All right… I’m glad it’s a girl. And I hope she’ll be a fool–that’s the best thing a girl can be in this world, a beautiful little fool… You see, I think everything’s terrible anyhow… And I know. I’ve been everywhere and seen everything and done everything. (The Great Gatsby, F. Scott Fitzgerald)
Hi, I just wanted to say that the Daisy Buchanan post is a stellar analysis of the character and thank you for it! I could never express my thoughts on her and the post does just that :)
You know, we don’t usually publish asks that compliment particular posts (although I’m sure if one were to go back through the answered asks they would probably find contradictory evidence), but I think I’m gonna tackle this one briefly. So, first of all thank YOU for taking the time to write in, and we’re so glad you liked the post. But yeah, in writing the Daisy post, I wanted to address the popular perception of the character but also offer some much-needed commentary on said perception. It’s important to remember that Daisy Buchanan is very much a product of her time, and her time was not particularly understanding of or to women (see also: Myrtle, Jordan). Most people I know who have read Gatsby (which is basically everyone I know, and probably basically everyone most of you know, if you are or were an American student) hate Daisy with a passion; in fact I might go so far as to say that she is the most hated character in a novel full of characters who I wouldn’t describe as particularly likable people. And it’s also worth acknowledging that I used to be one of those people. But then I think it’s important to step back for a moment— from feelings that you have probably internalized since first reading the novel however many years ago— and ask yourself what it is about Daisy that makes her so hateful. If the answer is “she’s shallow, she’s vapid, she’s selfish,” well, first of all, those adjectives could be applied to the rest of the characters as well (Tom Buchanan, anyone? I mean. Look at him.), but more importantly, realize that those traits are essentially defense mechanisms she has been forced to adopt due to societal expectations and pressure. Look no further than her admission regarding the birth of her daughter: “I hope she’ll be a fool—that’s the best thing a girl can be in this world, a beautiful little fool.” These words aren’t meant to convey a hope that her daughter will merely be stupid— she hopes that she will grow up to embody society’s expected characteristics for women of Daisy’s social class, because Daisy believes she will be happier living in such a world. It’s also worth mentioning that one of the reason I suspect people are so harsh about Daisy is because— like many past and contemporary female figures in male-centric novels— she is a woman in a man’s world who does not conform to the male protagonist’s wishes and expectations for her. In Daisy’s case, Gatsby’s expectations for her are wildly and unfairly high. His love for her is based on both a much younger version of herself as well as a constructed version of her that he has built up in his mind over the years. When she is not the same person she was back then, Gatsby is disappointed, and because we, the readers, have been set up to sympathize with Gatsby (remember that Nick, our narrator, thinks the world of Gatsby), we are immediately predisposed to fault Daisy for her own personal growth. The other problem people seem to have with Daisy is that she chooses Tom over Gatsby, and this, I think, is the crux of audience interpretation of the character. Daisy chooses Tom because Tom represents the only lifestyle she has ever known, and ultimately she is too afraid to give that up, knowing, as she does, how hard it will be for her as a woman in the 1920s to overcome the stigma of leaving her old money husband and legacy for an admittedly shady new money bachelor. Obviously Daisy is not a perfect character (she commits a hit and run. Don’t think I wasn’t going to mention that!), but the negative response I see surrounding her seems, to me, largely unfounded.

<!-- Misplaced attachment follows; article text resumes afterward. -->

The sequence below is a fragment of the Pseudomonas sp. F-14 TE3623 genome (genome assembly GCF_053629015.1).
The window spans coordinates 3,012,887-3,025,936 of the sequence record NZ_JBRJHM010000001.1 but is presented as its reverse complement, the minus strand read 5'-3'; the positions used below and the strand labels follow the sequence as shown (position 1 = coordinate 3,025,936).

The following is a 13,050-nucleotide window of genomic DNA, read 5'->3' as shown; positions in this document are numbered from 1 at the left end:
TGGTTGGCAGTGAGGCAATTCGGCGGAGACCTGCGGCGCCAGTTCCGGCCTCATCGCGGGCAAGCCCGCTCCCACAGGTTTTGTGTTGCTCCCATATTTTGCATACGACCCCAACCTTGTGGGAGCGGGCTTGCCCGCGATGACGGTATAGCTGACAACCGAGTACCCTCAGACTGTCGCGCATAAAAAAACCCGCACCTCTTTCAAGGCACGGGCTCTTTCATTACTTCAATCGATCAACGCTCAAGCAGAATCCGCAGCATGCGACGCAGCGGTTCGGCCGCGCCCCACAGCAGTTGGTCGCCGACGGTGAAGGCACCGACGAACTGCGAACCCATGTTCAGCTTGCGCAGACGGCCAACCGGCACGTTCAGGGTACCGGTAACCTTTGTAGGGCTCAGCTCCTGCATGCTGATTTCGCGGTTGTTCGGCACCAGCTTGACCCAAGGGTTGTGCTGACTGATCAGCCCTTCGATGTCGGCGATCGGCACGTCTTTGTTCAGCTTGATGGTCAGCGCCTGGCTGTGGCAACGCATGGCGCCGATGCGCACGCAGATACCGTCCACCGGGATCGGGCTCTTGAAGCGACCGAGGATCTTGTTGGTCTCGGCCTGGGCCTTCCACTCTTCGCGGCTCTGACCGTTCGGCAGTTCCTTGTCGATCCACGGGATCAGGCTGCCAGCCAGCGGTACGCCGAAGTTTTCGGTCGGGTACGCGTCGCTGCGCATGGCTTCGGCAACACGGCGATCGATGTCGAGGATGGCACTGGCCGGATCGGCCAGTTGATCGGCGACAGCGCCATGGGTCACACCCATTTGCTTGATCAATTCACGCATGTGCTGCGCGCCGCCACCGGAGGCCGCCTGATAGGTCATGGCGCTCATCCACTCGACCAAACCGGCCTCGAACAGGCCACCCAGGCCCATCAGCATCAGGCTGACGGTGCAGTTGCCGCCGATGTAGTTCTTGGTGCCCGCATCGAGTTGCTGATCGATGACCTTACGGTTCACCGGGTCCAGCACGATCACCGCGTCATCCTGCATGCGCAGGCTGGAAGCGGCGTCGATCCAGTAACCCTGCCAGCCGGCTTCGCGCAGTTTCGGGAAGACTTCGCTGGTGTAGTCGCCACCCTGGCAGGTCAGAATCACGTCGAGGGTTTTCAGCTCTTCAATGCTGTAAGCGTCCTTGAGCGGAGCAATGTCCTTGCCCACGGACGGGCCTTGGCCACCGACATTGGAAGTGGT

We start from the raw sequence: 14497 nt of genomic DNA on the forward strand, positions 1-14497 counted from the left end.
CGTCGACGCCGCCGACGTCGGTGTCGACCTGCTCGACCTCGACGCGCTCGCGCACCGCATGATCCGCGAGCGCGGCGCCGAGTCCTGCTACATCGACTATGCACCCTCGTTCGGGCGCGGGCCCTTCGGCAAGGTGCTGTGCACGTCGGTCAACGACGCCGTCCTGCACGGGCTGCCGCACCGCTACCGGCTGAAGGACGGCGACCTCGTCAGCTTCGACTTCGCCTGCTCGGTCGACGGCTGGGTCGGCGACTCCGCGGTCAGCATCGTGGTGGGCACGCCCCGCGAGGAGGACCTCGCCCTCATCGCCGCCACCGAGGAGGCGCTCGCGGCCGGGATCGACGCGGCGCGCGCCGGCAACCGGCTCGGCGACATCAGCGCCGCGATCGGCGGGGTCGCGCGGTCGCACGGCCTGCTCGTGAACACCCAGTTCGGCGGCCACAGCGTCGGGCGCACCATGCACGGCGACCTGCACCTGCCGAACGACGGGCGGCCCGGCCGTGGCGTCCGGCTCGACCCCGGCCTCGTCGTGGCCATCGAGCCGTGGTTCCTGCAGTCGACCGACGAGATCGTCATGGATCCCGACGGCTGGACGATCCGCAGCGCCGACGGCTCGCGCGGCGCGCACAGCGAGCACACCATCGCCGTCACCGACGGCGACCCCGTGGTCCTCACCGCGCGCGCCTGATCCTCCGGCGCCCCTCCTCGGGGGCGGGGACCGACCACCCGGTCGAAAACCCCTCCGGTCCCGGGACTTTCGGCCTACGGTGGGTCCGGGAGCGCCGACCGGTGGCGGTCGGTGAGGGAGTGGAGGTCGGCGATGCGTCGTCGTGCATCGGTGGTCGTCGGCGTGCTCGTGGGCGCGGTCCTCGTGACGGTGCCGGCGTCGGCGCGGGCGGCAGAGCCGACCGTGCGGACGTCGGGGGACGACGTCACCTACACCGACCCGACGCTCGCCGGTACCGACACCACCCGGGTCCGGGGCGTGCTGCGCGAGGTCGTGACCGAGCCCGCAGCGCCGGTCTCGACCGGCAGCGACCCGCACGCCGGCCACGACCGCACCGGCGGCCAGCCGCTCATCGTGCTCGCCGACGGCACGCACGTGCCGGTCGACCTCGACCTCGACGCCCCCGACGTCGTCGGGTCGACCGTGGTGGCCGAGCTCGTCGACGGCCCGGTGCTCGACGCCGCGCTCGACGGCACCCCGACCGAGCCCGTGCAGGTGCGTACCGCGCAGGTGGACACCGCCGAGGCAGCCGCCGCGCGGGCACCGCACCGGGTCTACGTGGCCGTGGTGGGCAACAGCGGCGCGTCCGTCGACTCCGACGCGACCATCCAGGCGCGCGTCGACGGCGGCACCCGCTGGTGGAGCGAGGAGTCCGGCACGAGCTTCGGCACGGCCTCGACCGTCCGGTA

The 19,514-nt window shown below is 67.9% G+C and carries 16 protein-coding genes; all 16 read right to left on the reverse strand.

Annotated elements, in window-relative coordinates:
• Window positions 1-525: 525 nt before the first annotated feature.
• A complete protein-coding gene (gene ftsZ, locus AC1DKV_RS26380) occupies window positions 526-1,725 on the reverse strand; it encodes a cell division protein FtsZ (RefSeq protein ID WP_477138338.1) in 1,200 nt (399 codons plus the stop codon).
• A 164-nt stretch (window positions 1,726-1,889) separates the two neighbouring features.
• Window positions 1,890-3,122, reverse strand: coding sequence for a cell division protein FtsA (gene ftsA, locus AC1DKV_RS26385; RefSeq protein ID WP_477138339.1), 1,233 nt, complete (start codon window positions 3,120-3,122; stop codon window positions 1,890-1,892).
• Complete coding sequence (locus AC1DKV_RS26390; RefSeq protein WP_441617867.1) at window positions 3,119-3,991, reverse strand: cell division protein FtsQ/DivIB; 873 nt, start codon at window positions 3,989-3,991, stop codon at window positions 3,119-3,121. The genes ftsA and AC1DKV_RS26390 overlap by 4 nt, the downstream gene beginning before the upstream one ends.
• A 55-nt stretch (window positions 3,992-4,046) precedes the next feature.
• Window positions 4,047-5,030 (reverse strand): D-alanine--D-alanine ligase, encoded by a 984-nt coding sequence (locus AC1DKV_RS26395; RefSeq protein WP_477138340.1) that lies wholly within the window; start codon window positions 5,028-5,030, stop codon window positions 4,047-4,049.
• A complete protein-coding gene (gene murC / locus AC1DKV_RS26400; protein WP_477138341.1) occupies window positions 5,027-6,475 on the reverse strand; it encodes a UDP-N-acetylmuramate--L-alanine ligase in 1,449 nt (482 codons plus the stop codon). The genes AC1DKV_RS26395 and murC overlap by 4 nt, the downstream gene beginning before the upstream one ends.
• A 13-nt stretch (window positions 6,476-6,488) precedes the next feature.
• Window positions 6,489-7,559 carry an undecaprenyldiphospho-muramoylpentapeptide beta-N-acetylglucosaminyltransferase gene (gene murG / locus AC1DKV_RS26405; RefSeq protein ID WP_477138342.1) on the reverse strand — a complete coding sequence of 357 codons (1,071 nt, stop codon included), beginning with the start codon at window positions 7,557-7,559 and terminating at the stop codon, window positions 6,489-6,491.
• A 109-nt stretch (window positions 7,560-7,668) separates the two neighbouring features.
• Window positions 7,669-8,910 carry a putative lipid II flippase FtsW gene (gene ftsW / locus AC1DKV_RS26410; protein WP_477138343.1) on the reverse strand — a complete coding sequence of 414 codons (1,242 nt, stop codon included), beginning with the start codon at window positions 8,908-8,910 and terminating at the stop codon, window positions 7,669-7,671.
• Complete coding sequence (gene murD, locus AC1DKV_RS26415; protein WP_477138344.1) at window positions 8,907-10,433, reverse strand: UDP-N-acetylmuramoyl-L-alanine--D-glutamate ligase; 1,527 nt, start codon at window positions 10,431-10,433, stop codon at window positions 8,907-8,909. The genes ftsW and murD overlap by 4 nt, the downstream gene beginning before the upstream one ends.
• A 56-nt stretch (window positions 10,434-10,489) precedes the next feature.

That was much longer than I think you expected me to answer, and certainly than I expected to write, but it turns out that I thought Daisy deserved a moment in the spotlight so that all 78K of you guys could think about her differently, if only for a moment.
movie: the great gatsby
characters: jay gatsby, daisy buchanan
It’s so sad, because it’s so hard to make her understand. It’s so hard to make her understand. I’ve gotten all these things for her. I’ve gotten all these things for her and now she just… she just wants to run away.
Her face was sad and lovely with bright things in it, bright eyes and a bright passionate mouth, but there was an excitement in her voice that men who had cared for her found difficult to forget: a singing compulsion, a whispered “Listen,” a promise that she had done gay, exciting things just a while since and that there were gay, exciting things hovering in the next hour.